Feedstock Control, Data Management, and a Transition to Large Volume Production
In the last decade additive manufacturing (AM) has begun the transition from a prototyping and R&D technique to production mainstay. Metal AM has become a leading solution to both supply chain and engineering design challenges as humankind pushes technologies hotter, faster, and stronger. From powder to wire to sheet to bar –based methods, there are a wide range of possibilities for selecting the best solution to meet specific performance needs.
Historical investment in AM has focused on small & precise; large format AM investment has lagged
This variety of process and application is both the opportunity created by additive manufacturing, and the challenge for user adoption. Much of the research for the last two decades has been on powder-based technologies, which are generally used to build highly complex parts. The as-built performance is often lacking and the costs as the process is scaled to larger and larger parts becomes prohibitively expensive.
This leads to the first challenge: how to economically build large parts for high-performance, specialty materials, which are already limited in the domestic supply chain due to a lack of investment into casting and forging shops? A subsequent challenge arises when attempting to optimize materials and processes: How to effectively capture and use manufacturing data to accelerate development, transition, and production?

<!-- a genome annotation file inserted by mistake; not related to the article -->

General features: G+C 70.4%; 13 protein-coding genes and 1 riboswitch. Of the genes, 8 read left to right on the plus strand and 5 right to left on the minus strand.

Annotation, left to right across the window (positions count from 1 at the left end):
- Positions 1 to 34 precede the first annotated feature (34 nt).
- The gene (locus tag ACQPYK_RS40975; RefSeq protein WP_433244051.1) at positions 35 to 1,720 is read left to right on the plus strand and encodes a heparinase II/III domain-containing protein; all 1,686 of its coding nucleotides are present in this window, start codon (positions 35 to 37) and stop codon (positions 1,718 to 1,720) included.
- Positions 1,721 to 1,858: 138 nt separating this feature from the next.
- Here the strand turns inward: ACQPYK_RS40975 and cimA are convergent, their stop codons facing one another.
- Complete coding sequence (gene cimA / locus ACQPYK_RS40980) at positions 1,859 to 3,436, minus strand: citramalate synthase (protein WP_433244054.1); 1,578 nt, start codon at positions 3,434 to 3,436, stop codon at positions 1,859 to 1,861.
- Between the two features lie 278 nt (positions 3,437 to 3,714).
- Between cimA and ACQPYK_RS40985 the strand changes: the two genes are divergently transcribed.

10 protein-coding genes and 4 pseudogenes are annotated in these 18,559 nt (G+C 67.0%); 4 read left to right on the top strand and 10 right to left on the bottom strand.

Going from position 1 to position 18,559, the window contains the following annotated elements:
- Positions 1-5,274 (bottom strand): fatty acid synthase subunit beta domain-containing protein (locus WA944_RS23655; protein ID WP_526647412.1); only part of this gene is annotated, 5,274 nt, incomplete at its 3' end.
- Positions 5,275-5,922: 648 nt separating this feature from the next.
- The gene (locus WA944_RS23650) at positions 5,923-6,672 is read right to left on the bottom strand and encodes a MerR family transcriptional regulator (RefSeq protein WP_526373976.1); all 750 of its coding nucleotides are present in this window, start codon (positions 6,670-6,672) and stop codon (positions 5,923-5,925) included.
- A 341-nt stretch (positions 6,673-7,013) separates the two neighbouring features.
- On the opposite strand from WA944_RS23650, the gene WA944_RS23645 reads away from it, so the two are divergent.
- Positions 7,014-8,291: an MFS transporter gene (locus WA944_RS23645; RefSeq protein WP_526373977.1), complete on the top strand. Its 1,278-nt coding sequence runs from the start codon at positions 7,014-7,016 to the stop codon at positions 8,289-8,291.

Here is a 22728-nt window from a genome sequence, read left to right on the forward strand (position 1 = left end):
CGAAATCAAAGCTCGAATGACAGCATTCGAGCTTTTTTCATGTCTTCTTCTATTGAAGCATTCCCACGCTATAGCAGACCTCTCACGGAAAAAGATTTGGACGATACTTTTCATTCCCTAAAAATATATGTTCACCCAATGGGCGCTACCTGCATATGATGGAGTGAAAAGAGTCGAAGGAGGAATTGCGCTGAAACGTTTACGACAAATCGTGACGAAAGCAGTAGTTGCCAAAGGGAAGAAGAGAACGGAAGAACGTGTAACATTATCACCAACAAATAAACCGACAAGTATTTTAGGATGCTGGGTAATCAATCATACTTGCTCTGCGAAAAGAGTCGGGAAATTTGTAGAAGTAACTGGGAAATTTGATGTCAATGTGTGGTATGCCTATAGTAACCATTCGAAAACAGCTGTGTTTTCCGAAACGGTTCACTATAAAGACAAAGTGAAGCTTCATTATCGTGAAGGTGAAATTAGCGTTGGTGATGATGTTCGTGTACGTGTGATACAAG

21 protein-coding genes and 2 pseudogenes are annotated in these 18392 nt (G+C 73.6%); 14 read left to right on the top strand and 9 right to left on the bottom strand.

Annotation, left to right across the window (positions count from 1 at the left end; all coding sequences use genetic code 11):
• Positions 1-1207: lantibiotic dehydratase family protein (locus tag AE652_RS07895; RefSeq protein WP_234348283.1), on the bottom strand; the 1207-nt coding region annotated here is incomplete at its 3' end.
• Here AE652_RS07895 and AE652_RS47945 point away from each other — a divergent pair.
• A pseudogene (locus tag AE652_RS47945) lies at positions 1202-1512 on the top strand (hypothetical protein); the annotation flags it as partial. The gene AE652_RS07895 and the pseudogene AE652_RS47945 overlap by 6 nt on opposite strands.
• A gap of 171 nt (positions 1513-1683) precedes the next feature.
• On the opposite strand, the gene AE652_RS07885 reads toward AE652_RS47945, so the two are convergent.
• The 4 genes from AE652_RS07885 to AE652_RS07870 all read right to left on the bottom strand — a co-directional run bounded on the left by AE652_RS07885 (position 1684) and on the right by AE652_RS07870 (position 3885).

How do we ensure economical production of low-rate, large-format, high-performance parts?
Can large AM adoption be expedited by a synergistic focus on feedstock and process?
Finally, the third challenge that Solvus has identified in the world of additive manufacturing is that of supply chain readiness for novel manufacturing methods. In particular, powder directed energy deposition (powder DED) techniques, especially cold spray, are highly dependent on the powder characteristics including microstructure, surface chemistry, and powder morphology.